The Laurel Returns For 2023: Introducing The Seiko Presage Craftsmanship Series Limited Edition SPB359J1
In 1913, Kintaro Hattori, the founder of Seiko, presented his first wristwatch under the name Laurel. It very much looked like a pocket watch fitted with lugs to accommodate a strap, and the crown was shifted to three o’clock to make it easier to operate. Now, just short of 110 years later, the Seiko introduces the Presage SPB359J, a homage to that very first Japanese wristwatch. And it definitely looks like the original from back then, but there have also been some significant changes.
When you’re a brand like Seiko, you have a nearly infinite number of watches to choose from when making a re-edition. However, it’s not so common for a brand to make a re-edition of its first wristwatch ever. There have indeed been hints of the Laurel branding before, such as the Seiko Laurel Alpinist from 1959. The dial design of the 1913 Laurel has also been used before to inspire the dial of the 2016 SPB041J1 (later SPB059 with Presage branding on the dial). But never has the brand introduced a watch that’s so close to the original Laurel. Let’s take a look at what Seiko has done here.
The 2023 Seiko SPB359J1
As I stated above, the 1913 Laurel very much looked like a pocket watch with lugs. And that’s exactly what I thought when I saw this re-edition in person. It still has a completely circular case with lugs that look like they were more of an afterthought than anything. The prominent onion-shaped crown is still there, and the pearly white enamel dial with Breguet numerals also makes its return. Together with the spade hands, it all looks familiar as most pocket watches from yesteryear used nearly the same layout. But there are some significant differences to the original Laurel.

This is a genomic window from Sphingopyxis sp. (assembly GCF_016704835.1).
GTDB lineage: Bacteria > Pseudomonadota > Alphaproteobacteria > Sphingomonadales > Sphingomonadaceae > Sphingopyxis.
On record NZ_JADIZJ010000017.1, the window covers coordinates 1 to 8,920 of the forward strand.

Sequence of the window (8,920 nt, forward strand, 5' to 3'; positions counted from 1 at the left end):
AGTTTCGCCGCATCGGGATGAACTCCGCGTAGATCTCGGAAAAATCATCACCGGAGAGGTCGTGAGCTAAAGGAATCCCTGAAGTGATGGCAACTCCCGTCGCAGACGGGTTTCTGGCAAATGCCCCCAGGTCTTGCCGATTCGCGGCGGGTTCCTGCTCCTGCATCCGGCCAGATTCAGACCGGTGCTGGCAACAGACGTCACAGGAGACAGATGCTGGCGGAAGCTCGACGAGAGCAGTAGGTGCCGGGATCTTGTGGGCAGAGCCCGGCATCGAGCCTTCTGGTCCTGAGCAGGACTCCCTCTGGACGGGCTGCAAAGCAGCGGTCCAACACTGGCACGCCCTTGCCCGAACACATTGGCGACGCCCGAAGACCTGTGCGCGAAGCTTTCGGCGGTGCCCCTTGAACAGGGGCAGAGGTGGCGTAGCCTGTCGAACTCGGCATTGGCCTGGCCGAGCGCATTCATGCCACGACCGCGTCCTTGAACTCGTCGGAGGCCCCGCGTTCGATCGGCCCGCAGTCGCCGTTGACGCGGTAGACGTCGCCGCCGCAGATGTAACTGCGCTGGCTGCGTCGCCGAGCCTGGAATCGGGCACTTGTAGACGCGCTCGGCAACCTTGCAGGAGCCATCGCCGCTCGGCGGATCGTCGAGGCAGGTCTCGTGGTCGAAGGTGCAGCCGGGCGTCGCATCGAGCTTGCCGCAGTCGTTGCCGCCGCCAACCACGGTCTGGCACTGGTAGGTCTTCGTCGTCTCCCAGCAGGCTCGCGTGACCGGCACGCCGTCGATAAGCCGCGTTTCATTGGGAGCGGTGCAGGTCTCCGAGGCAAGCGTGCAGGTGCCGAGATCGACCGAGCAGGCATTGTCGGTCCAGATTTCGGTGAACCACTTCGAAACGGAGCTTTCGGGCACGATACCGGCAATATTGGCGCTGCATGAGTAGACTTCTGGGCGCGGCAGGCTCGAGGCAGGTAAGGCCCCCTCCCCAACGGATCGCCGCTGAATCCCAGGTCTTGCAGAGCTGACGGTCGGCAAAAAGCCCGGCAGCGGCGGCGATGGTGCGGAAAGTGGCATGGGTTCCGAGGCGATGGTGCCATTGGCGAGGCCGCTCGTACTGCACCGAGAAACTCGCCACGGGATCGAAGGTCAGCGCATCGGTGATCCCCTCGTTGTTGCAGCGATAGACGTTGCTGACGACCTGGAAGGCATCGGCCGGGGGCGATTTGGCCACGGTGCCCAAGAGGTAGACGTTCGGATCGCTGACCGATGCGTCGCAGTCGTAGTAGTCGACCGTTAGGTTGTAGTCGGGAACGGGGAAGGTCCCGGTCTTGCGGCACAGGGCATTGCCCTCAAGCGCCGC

The 1913 version measured about 30mm in diameter. The SPB359J1 that is presented today is a bit bigger at 37.5mm wide and 12.6mm thick. And although the dial looks very familiar behind the AR-coated boxed sapphire crystal, its layout is actually quite different from the original Laurel. Because instead of the sub-dial indicating the seconds, there’s now a central seconds hand and a pointer date at six o’clock. Another addition is the power-reserve indicator at nine o’clock. All of that is due to the 6R27 automatic movement that Seiko put in the SPB359J1. The 6R27 caliber has a power reserve of 45 hours and is resistant to magnetic fields. It’s accurate to an advertised +25/-15 seconds a day. The movement is hidden behind a closed and screwed case back.
This movement was also used in the 2016 Laurel-inspired SPB041J1, which celebrated the introduction of the Presage line in Europe. But apart from layout, color, and Breguet numerals, the dial of that watch looked significantly busier with its prominent power-reserve indicator, bolder hands, and complex seconds track. The 2023 Laurel’s dial seems much more minimal in comparison with its almost-invisible power-reserve indicator, slimmer hands, and simpler markings.
Still as elegant as before, but different
I really like how Seiko has dared to bring back the original design of the 1913 Laurel. The red numerals at 12 o’clock and the Bund-like deerskin strap are great details that have been preserved. And that glossy and stepped enamel dial really takes you back a hundred years. I can only imagine how fragile the watch felt on the wrist back then, but the SPB359J1 actually feels very sturdy. It’s almost like wearing a field watch. That’s why it’s also nice that such a vintage-inspired piece is water-resistant to 50 meters.
What I don’t really get, though, are the changes in the layout of the dial. Maybe I’m too much of a purist, but I really don’t need the pointer date at six o’clock. And who needs a power-reserve indicator on an automatic watch? I’d much rather have the original dial layout with just two central hands and small seconds dial at six. Oh, and how cool would it be to just have the Laurel name at 12 o’clock instead of the Seiko Presage branding? That probably couldn’t happen for legal reasons, but just imagine…
Available as of January 2023
However, I must say that the overall elegance of the 1913 design is still there. I also think it’s a bold move for Seiko to bring back a design that’s so close to one that’s 110 years old. Seeing this new edition shows just how well the design still works over a century later.
The Seiko Presage Craftsmanship Series Limited Edition SPB359J1 will be available from January 2023. It will be priced at €1,900 and limited to 2,500 pieces. For more information, please visit the Seiko website. Let us know what you think of this new Laurel in the comments!
Update: Seiko already introduced a re-edition of the Laurel in the year 2000. The SCVM001 from the historical collection was 32mm wide with fixed 13mm lugs.